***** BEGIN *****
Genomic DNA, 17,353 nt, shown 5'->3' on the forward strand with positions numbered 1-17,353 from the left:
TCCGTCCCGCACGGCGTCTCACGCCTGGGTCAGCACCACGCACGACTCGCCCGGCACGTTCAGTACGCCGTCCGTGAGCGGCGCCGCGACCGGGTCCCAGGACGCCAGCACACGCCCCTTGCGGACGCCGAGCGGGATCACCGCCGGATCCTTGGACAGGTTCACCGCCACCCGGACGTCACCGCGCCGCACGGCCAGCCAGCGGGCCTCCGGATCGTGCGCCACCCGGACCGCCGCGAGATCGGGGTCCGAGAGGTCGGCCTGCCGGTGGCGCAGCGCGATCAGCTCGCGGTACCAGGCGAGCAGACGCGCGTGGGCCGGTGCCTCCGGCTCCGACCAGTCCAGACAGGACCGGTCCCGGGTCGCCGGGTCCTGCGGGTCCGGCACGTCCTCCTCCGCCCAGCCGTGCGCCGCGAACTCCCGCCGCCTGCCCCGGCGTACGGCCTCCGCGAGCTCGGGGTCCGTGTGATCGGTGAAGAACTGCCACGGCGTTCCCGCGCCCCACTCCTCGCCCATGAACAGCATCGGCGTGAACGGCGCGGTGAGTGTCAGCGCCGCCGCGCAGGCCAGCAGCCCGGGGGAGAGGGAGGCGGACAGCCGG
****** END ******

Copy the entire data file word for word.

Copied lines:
Genomic DNA, 17,353 nt, shown 5'->3' on the forward strand with positions numbered 1-17,353 from the left:
TCCGTCCCGCACGGCGTCTCACGCCTGGGTCAGCACCACGCACGACTCGCCCGGCACGTTCAGTACGCCGTCCGTGAGCGGCGCCGCGACCGGGTCCCAGGACGCCAGCACACGCCCCTTGCGGACGCCGAGCGGGATCACCGCCGGATCCTTGGACAGGTTCACCGCCACCCGGACGTCACCGCGCCGCACGGCCAGCCAGCGGGCCTCCGGATCGTGCGCCACCCGGACCGCCGCGAGATCGGGGTCCGAGAGGTCGGCCTGCCGGTGGCGCAGCGCGATCAGCTCGCGGTACCAGGCGAGCAGACGCGCGTGGGCCGGTGCCTCCGGCTCCGACCAGTCCAGACAGGACCGGTCCCGGGTCGCCGGGTCCTGCGGGTCCGGCACGTCCTCCTCCGCCCAGCCGTGCGCCGCGAACTCCCGCCGCCTGCCCCGGCGTACGGCCTCCGCGAGCTCGGGGTCCGTGTGATCGGTGAAGAACTGCCACGGCGTTCCCGCGCCCCACTCCTCGCCCATGAACAGCATCGGCGTGAACGGCGCGGTGAGTGTCAGCGCCGCCGCGCAGGCCAGCAGCCCGGGGGAGAGGGAGGCGGACAGCCGG